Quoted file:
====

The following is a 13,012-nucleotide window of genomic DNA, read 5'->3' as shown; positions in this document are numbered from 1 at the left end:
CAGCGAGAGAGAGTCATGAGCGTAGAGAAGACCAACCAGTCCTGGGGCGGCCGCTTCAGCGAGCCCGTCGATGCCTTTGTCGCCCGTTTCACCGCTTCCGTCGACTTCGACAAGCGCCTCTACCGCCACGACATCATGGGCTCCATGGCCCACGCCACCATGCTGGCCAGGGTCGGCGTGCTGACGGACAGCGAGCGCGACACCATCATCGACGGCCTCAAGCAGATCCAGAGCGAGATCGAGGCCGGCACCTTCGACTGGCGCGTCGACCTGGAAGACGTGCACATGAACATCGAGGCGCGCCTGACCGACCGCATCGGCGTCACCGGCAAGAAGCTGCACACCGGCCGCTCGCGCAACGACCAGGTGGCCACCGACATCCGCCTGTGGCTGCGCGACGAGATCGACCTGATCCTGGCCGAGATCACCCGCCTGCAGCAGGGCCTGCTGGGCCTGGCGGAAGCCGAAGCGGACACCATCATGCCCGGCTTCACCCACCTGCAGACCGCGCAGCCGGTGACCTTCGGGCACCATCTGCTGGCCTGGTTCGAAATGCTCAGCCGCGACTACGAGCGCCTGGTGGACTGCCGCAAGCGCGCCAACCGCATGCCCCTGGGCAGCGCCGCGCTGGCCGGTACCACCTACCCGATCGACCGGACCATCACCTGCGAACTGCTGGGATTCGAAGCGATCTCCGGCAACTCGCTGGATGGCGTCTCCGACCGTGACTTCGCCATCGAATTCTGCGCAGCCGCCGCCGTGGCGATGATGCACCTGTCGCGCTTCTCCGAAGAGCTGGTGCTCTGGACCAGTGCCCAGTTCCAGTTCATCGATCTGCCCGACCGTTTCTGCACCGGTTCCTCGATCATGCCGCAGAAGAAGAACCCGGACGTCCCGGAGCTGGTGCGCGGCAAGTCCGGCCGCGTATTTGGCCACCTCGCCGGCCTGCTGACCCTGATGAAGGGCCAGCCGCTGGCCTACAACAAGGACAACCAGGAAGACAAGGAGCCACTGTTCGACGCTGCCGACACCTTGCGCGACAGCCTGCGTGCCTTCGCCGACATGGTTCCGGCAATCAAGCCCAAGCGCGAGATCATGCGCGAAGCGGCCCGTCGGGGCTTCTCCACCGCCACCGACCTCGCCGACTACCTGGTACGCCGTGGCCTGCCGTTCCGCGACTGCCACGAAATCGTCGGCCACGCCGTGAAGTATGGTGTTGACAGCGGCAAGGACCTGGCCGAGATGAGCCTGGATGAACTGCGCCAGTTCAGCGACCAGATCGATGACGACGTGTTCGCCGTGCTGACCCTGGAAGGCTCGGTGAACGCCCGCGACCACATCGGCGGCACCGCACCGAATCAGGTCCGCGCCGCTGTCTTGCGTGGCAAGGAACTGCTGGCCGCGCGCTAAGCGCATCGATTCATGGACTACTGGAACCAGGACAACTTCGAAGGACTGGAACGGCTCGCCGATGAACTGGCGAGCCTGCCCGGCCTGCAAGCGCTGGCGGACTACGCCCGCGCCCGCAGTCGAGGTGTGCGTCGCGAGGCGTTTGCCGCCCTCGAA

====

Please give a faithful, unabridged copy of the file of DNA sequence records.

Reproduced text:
The following is a 13,012-nucleotide window of genomic DNA, read 5'->3' as shown; positions in this document are numbered from 1 at the left end:
CAGCGAGAGAGAGTCATGAGCGTAGAGAAGACCAACCAGTCCTGGGGCGGCCGCTTCAGCGAGCCCGTCGATGCCTTTGTCGCCCGTTTCACCGCTTCCGTCGACTTCGACAAGCGCCTCTACCGCCACGACATCATGGGCTCCATGGCCCACGCCACCATGCTGGCCAGGGTCGGCGTGCTGACGGACAGCGAGCGCGACACCATCATCGACGGCCTCAAGCAGATCCAGAGCGAGATCGAGGCCGGCACCTTCGACTGGCGCGTCGACCTGGAAGACGTGCACATGAACATCGAGGCGCGCCTGACCGACCGCATCGGCGTCACCGGCAAGAAGCTGCACACCGGCCGCTCGCGCAACGACCAGGTGGCCACCGACATCCGCCTGTGGCTGCGCGACGAGATCGACCTGATCCTGGCCGAGATCACCCGCCTGCAGCAGGGCCTGCTGGGCCTGGCGGAAGCCGAAGCGGACACCATCATGCCCGGCTTCACCCACCTGCAGACCGCGCAGCCGGTGACCTTCGGGCACCATCTGCTGGCCTGGTTCGAAATGCTCAGCCGCGACTACGAGCGCCTGGTGGACTGCCGCAAGCGCGCCAACCGCATGCCCCTGGGCAGCGCCGCGCTGGCCGGTACCACCTACCCGATCGACCGGACCATCACCTGCGAACTGCTGGGATTCGAAGCGATCTCCGGCAACTCGCTGGATGGCGTCTCCGACCGTGACTTCGCCATCGAATTCTGCGCAGCCGCCGCCGTGGCGATGATGCACCTGTCGCGCTTCTCCGAAGAGCTGGTGCTCTGGACCAGTGCCCAGTTCCAGTTCATCGATCTGCCCGACCGTTTCTGCACCGGTTCCTCGATCATGCCGCAGAAGAAGAACCCGGACGTCCCGGAGCTGGTGCGCGGCAAGTCCGGCCGCGTATTTGGCCACCTCGCCGGCCTGCTGACCCTGATGAAGGGCCAGCCGCTGGCCTACAACAAGGACAACCAGGAAGACAAGGAGCCACTGTTCGACGCTGCCGACACCTTGCGCGACAGCCTGCGTGCCTTCGCCGACATGGTTCCGGCAATCAAGCCCAAGCGCGAGATCATGCGCGAAGCGGCCCGTCGGGGCTTCTCCACCGCCACCGACCTCGCCGACTACCTGGTACGCCGTGGCCTGCCGTTCCGCGACTGCCACGAAATCGTCGGCCACGCCGTGAAGTATGGTGTTGACAGCGGCAAGGACCTGGCCGAGATGAGCCTGGATGAACTGCGCCAGTTCAGCGACCAGATCGATGACGACGTGTTCGCCGTGCTGACCCTGGAAGGCTCGGTGAACGCCCGCGACCACATCGGCGGCACCGCACCGAATCAGGTCCGCGCCGCTGTCTTGCGTGGCAAGGAACTGCTGGCCGCGCGCTAAGCGCATCGATTCATGGACTACTGGAACCAGGACAACTTCGAAGGACTGGAACGGCTCGCCGATGAACTGGCGAGCCTGCCCGGCCTGCAAGCGCTGGCGGACTACGCCCGCGCCCGCAGTCGAGGTGTGCGTCGCGAGGCGTTTGCCGCCCTCGAA